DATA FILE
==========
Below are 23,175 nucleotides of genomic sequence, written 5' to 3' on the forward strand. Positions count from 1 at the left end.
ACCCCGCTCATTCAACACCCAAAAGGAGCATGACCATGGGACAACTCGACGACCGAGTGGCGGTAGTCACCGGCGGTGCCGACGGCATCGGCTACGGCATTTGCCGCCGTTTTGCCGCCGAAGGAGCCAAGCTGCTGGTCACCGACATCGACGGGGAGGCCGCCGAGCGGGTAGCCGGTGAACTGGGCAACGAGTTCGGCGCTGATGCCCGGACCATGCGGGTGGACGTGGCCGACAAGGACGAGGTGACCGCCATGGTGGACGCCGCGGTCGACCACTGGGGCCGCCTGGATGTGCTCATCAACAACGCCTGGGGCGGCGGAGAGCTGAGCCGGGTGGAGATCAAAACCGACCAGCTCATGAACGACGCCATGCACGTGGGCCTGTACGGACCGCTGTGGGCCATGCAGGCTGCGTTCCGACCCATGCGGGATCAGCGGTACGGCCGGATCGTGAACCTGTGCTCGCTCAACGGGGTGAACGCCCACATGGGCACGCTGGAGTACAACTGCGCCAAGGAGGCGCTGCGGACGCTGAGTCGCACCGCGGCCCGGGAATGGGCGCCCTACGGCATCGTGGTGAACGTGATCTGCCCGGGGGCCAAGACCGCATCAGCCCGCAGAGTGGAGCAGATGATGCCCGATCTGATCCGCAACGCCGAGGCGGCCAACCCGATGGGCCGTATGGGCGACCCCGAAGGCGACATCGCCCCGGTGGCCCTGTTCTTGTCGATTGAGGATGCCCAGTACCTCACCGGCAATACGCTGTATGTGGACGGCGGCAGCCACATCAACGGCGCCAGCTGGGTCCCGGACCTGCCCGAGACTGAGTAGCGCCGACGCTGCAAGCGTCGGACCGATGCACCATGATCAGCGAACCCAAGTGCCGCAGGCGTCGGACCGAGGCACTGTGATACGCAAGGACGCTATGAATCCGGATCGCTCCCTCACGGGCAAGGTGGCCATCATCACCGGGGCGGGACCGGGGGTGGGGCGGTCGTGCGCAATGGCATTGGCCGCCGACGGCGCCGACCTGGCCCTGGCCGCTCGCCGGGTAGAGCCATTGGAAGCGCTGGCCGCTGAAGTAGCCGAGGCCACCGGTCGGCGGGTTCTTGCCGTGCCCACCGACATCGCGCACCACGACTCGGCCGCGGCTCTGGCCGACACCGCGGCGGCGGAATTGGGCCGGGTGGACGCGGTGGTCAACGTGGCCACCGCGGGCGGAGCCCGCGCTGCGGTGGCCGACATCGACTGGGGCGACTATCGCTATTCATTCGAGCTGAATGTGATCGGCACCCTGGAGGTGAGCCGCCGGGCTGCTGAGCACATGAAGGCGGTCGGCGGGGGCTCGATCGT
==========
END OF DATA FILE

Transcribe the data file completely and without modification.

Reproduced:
Below are 23,175 nucleotides of genomic sequence, written 5' to 3' on the forward strand. Positions count from 1 at the left end.
ACCCCGCTCATTCAACACCCAAAAGGAGCATGACCATGGGACAACTCGACGACCGAGTGGCGGTAGTCACCGGCGGTGCCGACGGCATCGGCTACGGCATTTGCCGCCGTTTTGCCGCCGAAGGAGCCAAGCTGCTGGTCACCGACATCGACGGGGAGGCCGCCGAGCGGGTAGCCGGTGAACTGGGCAACGAGTTCGGCGCTGATGCCCGGACCATGCGGGTGGACGTGGCCGACAAGGACGAGGTGACCGCCATGGTGGACGCCGCGGTCGACCACTGGGGCCGCCTGGATGTGCTCATCAACAACGCCTGGGGCGGCGGAGAGCTGAGCCGGGTGGAGATCAAAACCGACCAGCTCATGAACGACGCCATGCACGTGGGCCTGTACGGACCGCTGTGGGCCATGCAGGCTGCGTTCCGACCCATGCGGGATCAGCGGTACGGCCGGATCGTGAACCTGTGCTCGCTCAACGGGGTGAACGCCCACATGGGCACGCTGGAGTACAACTGCGCCAAGGAGGCGCTGCGGACGCTGAGTCGCACCGCGGCCCGGGAATGGGCGCCCTACGGCATCGTGGTGAACGTGATCTGCCCGGGGGCCAAGACCGCATCAGCCCGCAGAGTGGAGCAGATGATGCCCGATCTGATCCGCAACGCCGAGGCGGCCAACCCGATGGGCCGTATGGGCGACCCCGAAGGCGACATCGCCCCGGTGGCCCTGTTCTTGTCGATTGAGGATGCCCAGTACCTCACCGGCAATACGCTGTATGTGGACGGCGGCAGCCACATCAACGGCGCCAGCTGGGTCCCGGACCTGCCCGAGACTGAGTAGCGCCGACGCTGCAAGCGTCGGACCGATGCACCATGATCAGCGAACCCAAGTGCCGCAGGCGTCGGACCGAGGCACTGTGATACGCAAGGACGCTATGAATCCGGATCGCTCCCTCACGGGCAAGGTGGCCATCATCACCGGGGCGGGACCGGGGGTGGGGCGGTCGTGCGCAATGGCATTGGCCGCCGACGGCGCCGACCTGGCCCTGGCCGCTCGCCGGGTAGAGCCATTGGAAGCGCTGGCCGCTGAAGTAGCCGAGGCCACCGGTCGGCGGGTTCTTGCCGTGCCCACCGACATCGCGCACCACGACTCGGCCGCGGCTCTGGCCGACACCGCGGCGGCGGAATTGGGCCGGGTGGACGCGGTGGTCAACGTGGCCACCGCGGGCGGAGCCCGCGCTGCGGTGGCCGACATCGACTGGGGCGACTATCGCTATTCATTCGAGCTGAATGTGATCGGCACCCTGGAGGTGAGCCGCCGGGCTGCTGAGCACATGAAGGCGGTCGGCGGGGGCTCGATCGT